Epidemic Diseases and their Effects on History
- LAST MODIFIED: 24 July 2013
- DOI: 10.1093/obo/9780199743292-0155
- LAST MODIFIED: 24 July 2013
- DOI: 10.1093/obo/9780199743292-0155
There is perhaps no longer-lasting historical relationship than that between humans and disease, especially epidemic disease. The relationship predates agriculture, the formation of cities, and, if current research on the emergence of diseases like tuberculosis is correct, human migration out of Africa. From the earliest times to the present, epidemics have affected human history in myriad ways: demographically, culturally, politically, financially, and biologically. Humans have never known a time in history when epidemics did not loom large. This is as true today as it ever was. This article seeks to introduce readers to this large and varied topic through a selection of key readings from around the globe and across time. The historiography is rich and remarkably comprehensive in scope. Yet there are limitations. The evidence for epidemics in the non-Western world before significant contact with Europeans, and in the New World before contact with Europeans, is scant. This is not to say that epidemic disease did not affect parts of Africa, for instance, before European colonization or that the cholera epidemics that emerged in early-19th-century India were the first instances of epidemic disease there. We just do not know. By contrast, there is a massive amount of evidence on the Black Death and its effects on medieval Europe; likewise, the so-called virgin soil epidemics that devastated native populations all over the world in the wake of European conquest are also well documented, if not always well understood. What follows is a consideration of the topics that have received the most attention from historians: plague, cholera, influenza, smallpox, among others. Likewise, certain topics—the impact of epidemic disease on indigenous peoples and the effects of colonialism, for instance—have a well-developed historiography. The same is not the case for measles; there is no well-developed historiography of this killer disease despite its powerful impact and regular occurrence. Typhus, which does not have its own entry, is nevertheless important, and one can learn about it in the discussion of war and disease in Harrison 2004 (cited under General Overviews). Tuberculosis—another critically important infectious disease—does not have its own entry. One final thing to note: the focus here is on the effects of epidemic diseases and thus this is not a general history of medicine. For that reason, subjects such as infant mortality that would very easily fit into a discussion of medicine and imperialism will not be discussed here.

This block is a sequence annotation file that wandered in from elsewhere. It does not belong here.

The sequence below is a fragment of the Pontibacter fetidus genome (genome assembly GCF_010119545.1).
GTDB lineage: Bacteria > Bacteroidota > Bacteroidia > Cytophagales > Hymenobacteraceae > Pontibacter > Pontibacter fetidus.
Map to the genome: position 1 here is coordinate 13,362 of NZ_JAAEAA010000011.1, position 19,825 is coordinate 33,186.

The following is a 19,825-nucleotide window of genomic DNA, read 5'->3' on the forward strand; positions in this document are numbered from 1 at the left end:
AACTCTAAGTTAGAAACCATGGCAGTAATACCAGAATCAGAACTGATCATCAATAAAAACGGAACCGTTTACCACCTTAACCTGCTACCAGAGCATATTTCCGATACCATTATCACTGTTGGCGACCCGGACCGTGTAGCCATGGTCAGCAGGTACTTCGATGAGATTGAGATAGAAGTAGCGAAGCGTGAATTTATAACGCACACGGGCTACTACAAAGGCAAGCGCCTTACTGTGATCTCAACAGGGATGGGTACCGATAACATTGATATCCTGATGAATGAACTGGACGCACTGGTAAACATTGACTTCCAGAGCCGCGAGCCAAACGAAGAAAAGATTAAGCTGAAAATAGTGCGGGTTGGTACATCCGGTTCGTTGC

There are quite a number of excellent introductions to the history of epidemics and their effects on history. General works, covering broad swaths of human history and geographic space, necessarily overlap slightly. However, the following each offer a unique approach. The global history McNeill 1998 is perhaps the most accessible starting point and a touchstone for all future work. Taking a more topical approach, and written after the appearance of HIV/AIDS, Hays 2009 is comprehensive and readable. Ranger and Slack 1995 presents essays on a wide variety of topics concerning the ways in which people have thought about epidemic disease. Writing on different time scales, and considering different places, Crosby 2009, Diamond 1997, and Ladurie 1981 all consider epidemics and the transfer of germs across space to be defining elements of human history. Rosenberg 1989 offers a thoughtful discussion of the various features epidemics have in common. Not discussed here are the many works on the history of medicine more generally that consider epidemic disease yet do not make it a focus.